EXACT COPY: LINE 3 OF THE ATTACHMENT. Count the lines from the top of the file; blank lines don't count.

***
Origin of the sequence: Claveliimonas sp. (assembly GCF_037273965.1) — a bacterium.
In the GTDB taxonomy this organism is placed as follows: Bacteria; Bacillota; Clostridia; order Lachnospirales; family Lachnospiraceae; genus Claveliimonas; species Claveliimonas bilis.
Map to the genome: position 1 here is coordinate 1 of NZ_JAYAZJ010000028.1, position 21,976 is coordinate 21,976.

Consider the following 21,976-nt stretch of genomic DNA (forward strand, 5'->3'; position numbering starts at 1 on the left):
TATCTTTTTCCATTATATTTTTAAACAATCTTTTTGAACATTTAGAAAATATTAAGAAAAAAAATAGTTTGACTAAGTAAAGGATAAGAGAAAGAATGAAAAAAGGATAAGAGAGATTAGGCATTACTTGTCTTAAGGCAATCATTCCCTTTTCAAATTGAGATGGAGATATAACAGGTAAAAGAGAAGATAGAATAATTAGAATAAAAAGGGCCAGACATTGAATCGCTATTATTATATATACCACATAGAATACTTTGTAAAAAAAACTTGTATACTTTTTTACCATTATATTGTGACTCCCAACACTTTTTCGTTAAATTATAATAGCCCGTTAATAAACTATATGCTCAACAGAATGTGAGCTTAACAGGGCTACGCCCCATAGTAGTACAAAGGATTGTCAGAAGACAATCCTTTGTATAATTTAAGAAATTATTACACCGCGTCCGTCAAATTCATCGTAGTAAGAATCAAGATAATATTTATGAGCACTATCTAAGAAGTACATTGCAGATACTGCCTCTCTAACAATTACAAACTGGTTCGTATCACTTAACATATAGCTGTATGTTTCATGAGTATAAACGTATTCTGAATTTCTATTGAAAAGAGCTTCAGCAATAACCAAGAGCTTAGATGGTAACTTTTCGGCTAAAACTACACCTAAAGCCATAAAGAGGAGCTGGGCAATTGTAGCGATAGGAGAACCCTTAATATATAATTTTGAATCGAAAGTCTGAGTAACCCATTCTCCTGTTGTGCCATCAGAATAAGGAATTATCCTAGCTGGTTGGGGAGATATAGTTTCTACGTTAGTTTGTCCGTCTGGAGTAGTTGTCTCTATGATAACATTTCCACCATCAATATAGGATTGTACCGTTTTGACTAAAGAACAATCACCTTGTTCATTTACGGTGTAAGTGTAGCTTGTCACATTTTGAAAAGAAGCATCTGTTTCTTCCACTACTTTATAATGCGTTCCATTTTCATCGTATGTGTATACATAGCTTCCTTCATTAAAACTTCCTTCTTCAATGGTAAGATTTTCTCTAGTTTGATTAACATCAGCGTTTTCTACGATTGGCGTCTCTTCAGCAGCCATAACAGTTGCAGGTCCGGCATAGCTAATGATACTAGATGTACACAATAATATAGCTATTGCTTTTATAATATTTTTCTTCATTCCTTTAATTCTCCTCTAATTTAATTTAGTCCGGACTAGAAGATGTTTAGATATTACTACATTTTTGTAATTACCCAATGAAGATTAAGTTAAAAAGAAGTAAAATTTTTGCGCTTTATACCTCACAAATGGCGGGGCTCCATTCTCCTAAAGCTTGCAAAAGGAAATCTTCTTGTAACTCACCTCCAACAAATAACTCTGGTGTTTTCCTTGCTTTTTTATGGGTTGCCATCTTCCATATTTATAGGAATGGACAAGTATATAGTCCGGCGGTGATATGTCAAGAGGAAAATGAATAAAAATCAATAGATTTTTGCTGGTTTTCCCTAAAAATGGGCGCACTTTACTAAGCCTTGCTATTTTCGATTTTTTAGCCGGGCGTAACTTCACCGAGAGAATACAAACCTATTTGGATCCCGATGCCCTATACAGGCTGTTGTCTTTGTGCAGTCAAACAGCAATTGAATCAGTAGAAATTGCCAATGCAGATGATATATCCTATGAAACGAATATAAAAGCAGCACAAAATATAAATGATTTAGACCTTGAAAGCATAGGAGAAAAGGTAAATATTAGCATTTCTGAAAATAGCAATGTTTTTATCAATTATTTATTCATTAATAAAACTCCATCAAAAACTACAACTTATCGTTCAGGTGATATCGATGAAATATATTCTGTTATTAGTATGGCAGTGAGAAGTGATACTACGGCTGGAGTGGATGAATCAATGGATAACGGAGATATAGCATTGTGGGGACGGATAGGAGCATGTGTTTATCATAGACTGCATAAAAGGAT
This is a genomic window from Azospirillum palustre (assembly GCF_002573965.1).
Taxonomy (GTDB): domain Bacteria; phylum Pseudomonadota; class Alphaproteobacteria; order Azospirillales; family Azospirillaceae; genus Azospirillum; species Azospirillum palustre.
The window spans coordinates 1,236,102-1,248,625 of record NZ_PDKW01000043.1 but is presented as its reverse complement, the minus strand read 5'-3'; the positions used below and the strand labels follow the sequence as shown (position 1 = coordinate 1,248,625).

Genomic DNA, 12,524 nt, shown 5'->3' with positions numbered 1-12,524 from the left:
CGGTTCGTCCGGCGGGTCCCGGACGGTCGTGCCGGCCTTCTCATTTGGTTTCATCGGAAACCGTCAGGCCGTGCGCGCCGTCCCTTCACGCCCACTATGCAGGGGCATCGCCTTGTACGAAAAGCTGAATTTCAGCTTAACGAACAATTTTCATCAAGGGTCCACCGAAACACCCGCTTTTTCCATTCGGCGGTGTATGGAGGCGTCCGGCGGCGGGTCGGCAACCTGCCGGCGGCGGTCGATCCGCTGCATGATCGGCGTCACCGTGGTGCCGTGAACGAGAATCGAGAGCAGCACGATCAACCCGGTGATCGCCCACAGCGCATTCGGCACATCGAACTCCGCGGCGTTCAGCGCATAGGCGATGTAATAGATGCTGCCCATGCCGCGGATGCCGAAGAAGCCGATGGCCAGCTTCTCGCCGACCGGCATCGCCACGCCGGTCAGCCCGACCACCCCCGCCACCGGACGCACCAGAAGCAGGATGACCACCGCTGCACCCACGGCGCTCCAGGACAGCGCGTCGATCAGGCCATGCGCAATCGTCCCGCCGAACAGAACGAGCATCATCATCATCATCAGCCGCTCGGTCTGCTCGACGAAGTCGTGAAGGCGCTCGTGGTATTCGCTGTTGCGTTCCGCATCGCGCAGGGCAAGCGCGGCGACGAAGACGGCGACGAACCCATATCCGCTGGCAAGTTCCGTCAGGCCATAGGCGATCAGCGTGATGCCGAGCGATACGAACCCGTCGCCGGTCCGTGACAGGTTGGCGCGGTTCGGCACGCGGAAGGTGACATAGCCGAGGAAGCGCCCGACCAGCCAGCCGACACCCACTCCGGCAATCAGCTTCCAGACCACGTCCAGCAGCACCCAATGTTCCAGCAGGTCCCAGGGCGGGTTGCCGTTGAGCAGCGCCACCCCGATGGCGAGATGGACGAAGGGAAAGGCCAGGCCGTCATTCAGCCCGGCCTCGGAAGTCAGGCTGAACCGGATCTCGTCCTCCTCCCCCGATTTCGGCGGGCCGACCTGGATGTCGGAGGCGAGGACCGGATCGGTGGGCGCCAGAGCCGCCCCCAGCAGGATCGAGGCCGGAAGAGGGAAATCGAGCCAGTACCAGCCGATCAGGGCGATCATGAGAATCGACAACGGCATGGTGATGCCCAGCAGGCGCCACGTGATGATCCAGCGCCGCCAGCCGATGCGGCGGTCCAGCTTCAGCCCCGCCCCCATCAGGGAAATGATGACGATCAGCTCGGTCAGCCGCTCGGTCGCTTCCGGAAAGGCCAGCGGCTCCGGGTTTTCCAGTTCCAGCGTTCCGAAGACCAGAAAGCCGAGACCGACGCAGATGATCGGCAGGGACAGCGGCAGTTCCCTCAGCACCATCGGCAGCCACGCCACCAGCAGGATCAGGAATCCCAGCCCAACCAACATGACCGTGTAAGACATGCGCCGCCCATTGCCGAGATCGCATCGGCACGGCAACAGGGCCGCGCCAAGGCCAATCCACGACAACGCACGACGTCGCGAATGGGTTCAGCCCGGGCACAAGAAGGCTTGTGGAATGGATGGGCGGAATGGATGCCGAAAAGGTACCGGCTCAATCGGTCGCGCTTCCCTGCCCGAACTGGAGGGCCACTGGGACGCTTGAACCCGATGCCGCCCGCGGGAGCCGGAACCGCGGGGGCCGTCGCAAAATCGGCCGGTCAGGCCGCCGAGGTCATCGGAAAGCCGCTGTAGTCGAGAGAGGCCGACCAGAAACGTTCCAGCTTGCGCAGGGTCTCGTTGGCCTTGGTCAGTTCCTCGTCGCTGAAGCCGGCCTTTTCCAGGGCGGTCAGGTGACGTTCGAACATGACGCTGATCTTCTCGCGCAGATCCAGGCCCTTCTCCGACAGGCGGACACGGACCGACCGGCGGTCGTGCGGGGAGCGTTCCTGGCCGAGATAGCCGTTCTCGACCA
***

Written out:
Map to the genome: position 1 here is coordinate 1 of NZ_JAYAZJ010000028.1, position 21,976 is coordinate 21,976.